Can an employer take away or rescind an ADA accommodation that it already provided?
Best Work Disability Accommodation Lawyer Answer: An employer may not unilaterally revoke an already provided existing reasonable accommodation unless the employer can show that there has been a material change in circumstances that creates a new undue hardship. Where an employer has already provided an accommodation under the ADA, it has implicitly acknowledged that the employee is entitled to the accommodation; that such accommodation is reasonable; and that the accommodation does not cause an undue burden. To that end, unless there is a change in circumstances, the employer will have a difficult time avoiding the conclusion that it violated the ADA by stripping a disability employee of an existing accommodation.
On this point, in Isbell v. John Crane, Inc., 30 F. Supp. 3d 725, 734 (N.D. Ill. 2014), the United States District Court for or the Northern District of Illinois held:
Crane had already made a reasonable accommodation to enable Isbell to do her job—for some 2–1/2 years it had accommodated the later-starting work schedule that she had requested to meet her special needs for the performance of her job responsibilities. No real reason has been proffered by Crane as to why a new management broom … should be entitled to start by subjecting her to a one-size-fits-all timing sweep. … Because Crane had already made a reasonable accommodation a few years earlier when it permitted Isbell to start her workday at 10 a.m., the question becomes instead whether it was reasonable for Crane to withdraw that existing accommodation. Without evidence that Isbell’s later timetable was placing an undue burden on Crane, the answer to that question is plainly “no.”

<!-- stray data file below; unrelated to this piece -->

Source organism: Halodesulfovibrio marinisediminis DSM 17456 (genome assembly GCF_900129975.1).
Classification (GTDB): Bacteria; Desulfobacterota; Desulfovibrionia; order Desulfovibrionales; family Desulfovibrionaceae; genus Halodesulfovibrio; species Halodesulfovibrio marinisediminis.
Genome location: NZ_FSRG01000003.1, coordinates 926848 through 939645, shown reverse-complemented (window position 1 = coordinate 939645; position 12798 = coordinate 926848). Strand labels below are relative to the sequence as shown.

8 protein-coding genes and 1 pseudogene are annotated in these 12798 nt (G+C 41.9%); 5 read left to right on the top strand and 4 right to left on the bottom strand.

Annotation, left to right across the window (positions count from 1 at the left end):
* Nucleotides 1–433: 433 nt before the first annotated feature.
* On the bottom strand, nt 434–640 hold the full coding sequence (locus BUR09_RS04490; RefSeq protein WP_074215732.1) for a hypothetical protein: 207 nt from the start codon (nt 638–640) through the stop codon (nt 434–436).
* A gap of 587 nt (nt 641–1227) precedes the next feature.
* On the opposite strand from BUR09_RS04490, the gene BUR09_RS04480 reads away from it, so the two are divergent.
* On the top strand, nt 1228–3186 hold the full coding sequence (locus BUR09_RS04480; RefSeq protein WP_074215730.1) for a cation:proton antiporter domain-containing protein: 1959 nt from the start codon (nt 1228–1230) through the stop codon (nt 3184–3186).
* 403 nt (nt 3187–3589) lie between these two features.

(Best Law Read: Can A Schedule Change Be An ADA Accommodation?).
What is an example of an employer revoking a previously provided ADA accommodation?
Top Employment Discrimination Law Firm Answer: Marlo Spaeth worked as an associate at Walmart. Marlo has Down syndrome. As a result of her disability, Marlo needed to maintain a rigid daily schedule, including waking up, eating, and working at the same time. Failure to adhere to the rigid schedule resulted in very negative reaction for Marlo. As a result of identifying this condition and requesting an accommodation, Walmart allowed Marlo to work the same exact schedule every day for 15 years. Specifically, Marlo worked a four-hour shift weekday from noon to 4 p.m.